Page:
So he began to study the lives of leaders in the profession. He studied the likes of Chief Babalola, Chief Rotimi Williams SAN, Chief Wole Olanipekun SAN, etc. “I was able to meet Chief Ladner of blessed memory and Chief Williams a couple of times, and Papa Kehinde Sofola SAN. I once handled a brief with G. O. K. Ajayi SAN and also had the opportunity to face him in court. So all these gave me some courage and hope that if I did well, I was likely to become one of them; that is to say, a Senior Advocate. So if I really wanted to be somebody in life. I had to be very hardworking, upright and be up and doing. And that was what I felt because if I had rich parents, I may not be where I am today. My father is an Oba but you know that’s no guarantee of success in life. So if there was anything I could do it was to help myself by working very hard and I thank God that He blessed the effort, because you can only make effort”, he said.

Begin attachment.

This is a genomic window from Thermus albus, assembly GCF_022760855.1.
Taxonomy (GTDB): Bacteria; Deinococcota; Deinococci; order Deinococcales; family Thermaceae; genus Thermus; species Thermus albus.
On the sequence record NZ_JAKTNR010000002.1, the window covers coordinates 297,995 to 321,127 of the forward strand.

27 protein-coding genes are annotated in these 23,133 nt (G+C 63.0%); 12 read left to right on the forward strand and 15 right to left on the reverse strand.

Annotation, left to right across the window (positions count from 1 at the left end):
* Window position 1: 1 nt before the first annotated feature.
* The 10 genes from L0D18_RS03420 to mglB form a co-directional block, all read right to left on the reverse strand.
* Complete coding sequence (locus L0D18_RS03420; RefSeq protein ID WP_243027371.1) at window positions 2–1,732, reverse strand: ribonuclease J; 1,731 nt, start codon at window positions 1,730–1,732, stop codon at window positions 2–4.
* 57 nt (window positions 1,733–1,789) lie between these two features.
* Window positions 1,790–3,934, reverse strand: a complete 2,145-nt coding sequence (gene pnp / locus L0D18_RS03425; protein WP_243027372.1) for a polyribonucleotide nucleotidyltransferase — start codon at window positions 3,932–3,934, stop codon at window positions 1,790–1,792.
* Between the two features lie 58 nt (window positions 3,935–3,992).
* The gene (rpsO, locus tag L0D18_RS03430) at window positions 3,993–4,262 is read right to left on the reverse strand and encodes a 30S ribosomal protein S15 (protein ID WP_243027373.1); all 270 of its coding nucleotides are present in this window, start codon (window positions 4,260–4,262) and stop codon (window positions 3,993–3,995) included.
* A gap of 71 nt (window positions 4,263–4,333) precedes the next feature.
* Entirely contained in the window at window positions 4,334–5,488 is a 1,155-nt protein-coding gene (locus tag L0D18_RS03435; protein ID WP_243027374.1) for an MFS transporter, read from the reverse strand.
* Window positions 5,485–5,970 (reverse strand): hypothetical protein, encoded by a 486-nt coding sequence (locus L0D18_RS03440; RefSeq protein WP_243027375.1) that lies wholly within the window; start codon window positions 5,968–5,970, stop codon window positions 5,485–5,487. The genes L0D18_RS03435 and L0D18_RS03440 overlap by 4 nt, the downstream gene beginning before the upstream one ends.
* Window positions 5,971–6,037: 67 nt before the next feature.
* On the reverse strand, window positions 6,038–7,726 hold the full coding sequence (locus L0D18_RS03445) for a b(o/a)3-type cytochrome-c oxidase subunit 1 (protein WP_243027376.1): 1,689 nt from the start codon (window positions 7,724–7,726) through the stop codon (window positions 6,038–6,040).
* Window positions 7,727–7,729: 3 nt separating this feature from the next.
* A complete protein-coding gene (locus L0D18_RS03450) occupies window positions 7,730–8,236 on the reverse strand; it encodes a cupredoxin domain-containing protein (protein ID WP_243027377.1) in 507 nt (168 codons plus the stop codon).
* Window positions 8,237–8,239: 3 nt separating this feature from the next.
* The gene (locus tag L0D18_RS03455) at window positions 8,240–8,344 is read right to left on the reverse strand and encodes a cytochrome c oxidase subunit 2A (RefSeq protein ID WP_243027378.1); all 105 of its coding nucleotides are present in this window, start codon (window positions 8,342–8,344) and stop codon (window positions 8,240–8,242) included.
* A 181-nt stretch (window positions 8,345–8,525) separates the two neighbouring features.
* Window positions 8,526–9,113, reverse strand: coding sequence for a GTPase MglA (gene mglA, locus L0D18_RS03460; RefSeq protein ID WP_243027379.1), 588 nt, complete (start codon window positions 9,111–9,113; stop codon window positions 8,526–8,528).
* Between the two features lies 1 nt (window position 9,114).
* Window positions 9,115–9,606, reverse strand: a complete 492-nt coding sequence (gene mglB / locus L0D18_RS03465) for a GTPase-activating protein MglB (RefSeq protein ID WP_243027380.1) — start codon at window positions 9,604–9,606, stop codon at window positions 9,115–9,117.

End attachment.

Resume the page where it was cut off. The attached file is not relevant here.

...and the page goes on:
Fagbemi’s hard work did pay off early as he bagged the title of Senior Advocate of Nigeria (SAN) at a young age. But unlike others who would rather see the conferment as a great achievement, the erudite lawyer sees it as a challenge.